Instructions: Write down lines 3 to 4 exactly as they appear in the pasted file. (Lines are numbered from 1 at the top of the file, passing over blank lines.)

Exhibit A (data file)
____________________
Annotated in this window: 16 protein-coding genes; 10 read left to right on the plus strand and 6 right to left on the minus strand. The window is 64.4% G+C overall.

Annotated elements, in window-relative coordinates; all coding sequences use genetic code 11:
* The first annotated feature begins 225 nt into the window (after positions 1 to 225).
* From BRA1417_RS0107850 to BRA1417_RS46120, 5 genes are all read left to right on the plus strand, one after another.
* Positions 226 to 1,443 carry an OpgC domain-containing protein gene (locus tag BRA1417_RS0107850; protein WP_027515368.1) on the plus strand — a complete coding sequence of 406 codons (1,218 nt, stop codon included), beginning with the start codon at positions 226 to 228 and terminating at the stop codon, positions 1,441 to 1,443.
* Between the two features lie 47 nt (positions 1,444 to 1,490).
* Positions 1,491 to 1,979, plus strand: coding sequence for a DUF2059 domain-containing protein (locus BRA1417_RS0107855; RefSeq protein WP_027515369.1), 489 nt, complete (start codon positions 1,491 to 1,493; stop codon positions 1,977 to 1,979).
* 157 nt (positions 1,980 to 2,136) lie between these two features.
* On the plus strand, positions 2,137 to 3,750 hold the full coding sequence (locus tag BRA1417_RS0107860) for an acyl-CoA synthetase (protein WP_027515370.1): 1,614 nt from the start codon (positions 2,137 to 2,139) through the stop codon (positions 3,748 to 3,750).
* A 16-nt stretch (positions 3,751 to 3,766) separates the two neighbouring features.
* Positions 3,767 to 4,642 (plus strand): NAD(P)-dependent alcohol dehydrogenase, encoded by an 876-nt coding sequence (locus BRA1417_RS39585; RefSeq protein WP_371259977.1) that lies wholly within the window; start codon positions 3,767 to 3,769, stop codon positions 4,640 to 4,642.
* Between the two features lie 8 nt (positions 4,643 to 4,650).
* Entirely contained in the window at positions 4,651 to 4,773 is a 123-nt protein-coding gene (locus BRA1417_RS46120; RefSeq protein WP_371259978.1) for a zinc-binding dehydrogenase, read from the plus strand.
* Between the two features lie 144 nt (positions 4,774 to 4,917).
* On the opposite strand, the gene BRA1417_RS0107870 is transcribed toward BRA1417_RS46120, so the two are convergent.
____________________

* The first annotated feature begins 225 nt into the window (after positions 1 to 225).
* From BRA1417_RS0107850 to BRA1417_RS46120, 5 genes are all read left to right on the plus strand, one after another.